Khash is a traditional Armenian soup that’s made with boiled parts of cows or sheep, like their heads, legs, and stomachs. It’s usually served in the mornings during the winter months, usually between September and April.

You’ll add garlic, radishes, dried lavash from national bread, and some homemade vodka. But Khash isn’t the only dish that uses these parts of animals.

In Norway, you can call it smalahove. In most countries, you can eat some tripe, like in Mexican tacos. And in El Salvador, you can eat cow’s feet in soup. It’s one of the weirdest dishes out there, but the ingredients are the same all over the world. – Armenian Foods

6. Fasulye


Kuru Fasulye, a nourishing and indulgent Turkish stew, features tender white beans and diced lamb or beef simmered in a tomato sauce. This delectable dish is abundant in delightful flavors and is the quintessential comfort food during chilly winter evenings.

7. Tjvjik


The desire to avoid wastage is responsible for some of the most remarkable dishes in the world. Tikvjik is an example of this, a simple Armenian dish with a touch of local flavor.

It is composed of fried liver and onions, with the addition of local vegetables such as tomatoes and peppers occasionally thrown in. The fried liver and onion bring out a rich, fatty flavor, while the onion adds a subtle sweetness.

The final dish is full of meaty savor, making it a dish that is sure to be enjoyed over and over again. This delectable dish pairs well with Pilaf, Eech, and Lavash. – Armenian Foods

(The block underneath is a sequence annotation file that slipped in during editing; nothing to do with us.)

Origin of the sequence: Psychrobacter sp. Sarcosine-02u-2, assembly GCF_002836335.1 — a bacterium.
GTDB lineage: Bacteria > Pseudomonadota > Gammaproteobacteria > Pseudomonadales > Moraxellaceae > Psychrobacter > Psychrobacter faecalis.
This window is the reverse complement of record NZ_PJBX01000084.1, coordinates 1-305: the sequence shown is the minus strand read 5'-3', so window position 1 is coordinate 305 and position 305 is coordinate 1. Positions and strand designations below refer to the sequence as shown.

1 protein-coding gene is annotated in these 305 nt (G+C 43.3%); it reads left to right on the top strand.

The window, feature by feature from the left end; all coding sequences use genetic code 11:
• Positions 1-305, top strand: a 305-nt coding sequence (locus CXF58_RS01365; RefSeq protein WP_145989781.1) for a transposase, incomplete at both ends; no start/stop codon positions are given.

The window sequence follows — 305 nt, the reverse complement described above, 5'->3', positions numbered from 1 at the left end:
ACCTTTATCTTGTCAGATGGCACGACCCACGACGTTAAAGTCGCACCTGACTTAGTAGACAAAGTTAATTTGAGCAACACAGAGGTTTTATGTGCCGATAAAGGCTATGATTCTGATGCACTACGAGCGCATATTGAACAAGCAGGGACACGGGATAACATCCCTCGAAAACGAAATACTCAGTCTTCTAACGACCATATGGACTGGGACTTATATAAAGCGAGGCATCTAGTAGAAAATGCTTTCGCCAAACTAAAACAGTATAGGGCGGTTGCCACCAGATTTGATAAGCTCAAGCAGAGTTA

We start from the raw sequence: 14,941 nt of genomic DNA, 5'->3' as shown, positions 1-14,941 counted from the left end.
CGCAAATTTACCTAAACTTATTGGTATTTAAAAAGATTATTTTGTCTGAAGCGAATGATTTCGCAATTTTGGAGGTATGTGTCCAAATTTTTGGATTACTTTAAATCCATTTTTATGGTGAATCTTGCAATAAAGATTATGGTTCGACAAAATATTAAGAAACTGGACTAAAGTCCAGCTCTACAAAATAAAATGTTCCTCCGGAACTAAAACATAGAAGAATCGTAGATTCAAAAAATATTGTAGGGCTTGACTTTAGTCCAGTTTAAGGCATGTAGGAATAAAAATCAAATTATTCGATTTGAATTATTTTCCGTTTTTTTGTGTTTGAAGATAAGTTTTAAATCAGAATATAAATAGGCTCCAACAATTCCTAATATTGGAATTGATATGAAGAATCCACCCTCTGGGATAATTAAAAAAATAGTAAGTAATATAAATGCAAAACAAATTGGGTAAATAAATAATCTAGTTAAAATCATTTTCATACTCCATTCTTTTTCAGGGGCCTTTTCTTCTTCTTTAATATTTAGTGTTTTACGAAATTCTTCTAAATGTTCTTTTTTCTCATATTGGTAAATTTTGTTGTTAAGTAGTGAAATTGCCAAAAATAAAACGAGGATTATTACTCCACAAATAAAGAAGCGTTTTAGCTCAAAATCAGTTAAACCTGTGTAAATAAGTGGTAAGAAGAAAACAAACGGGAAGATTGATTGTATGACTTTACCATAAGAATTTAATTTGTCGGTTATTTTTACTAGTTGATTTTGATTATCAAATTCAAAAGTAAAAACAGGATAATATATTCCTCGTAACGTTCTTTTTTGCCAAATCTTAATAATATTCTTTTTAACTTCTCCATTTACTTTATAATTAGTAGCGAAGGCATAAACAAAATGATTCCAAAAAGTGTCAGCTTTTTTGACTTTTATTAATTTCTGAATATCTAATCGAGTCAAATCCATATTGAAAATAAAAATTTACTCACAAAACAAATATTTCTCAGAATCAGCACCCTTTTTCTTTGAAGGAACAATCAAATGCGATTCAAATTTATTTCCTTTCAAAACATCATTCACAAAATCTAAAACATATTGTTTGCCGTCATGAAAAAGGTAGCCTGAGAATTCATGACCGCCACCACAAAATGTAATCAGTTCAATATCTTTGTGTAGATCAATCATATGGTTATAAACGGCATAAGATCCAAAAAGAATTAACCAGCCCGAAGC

8. Kchuch


Kachuch is an Armenian traditional dish consisting of minced lamb meat, minced vegetables such as onion, potato, tomato, pepper, and eggplant, minced garlic, minced spices, and minced herbs, all accompanied by a generous amount of Armenian wine.

This stew is traditionally prepared in a clay pot, known as a kachuch, and is then baked in an oven. The dish is traditionally served hot, accompanied by the traditional Lavash flatbread. – Armenian Foods

9. Manti


Manti, commonly found in Turkish and Central Asian cuisine, as well as in West Asia, South Caucasus, and the Balkans, is a type of dumpling.

It is also favored by Chinese Muslims and widely enjoyed in post-Soviet countries, where it originated from the Central Asian republics.

These dumplings are typically made by enclosing a flavorful meat mixture, often lamb or ground beef, within a delicate dough sheet, which is then either boiled or steamed. The size and shape of manti can greatly differ based on the specific geographic region. – Armenian Foods

10. Harissa


Harissa, a traditional Armenian dish, is made from korkot, a type of dried wheat, and fatty chunks of lamb or chicken.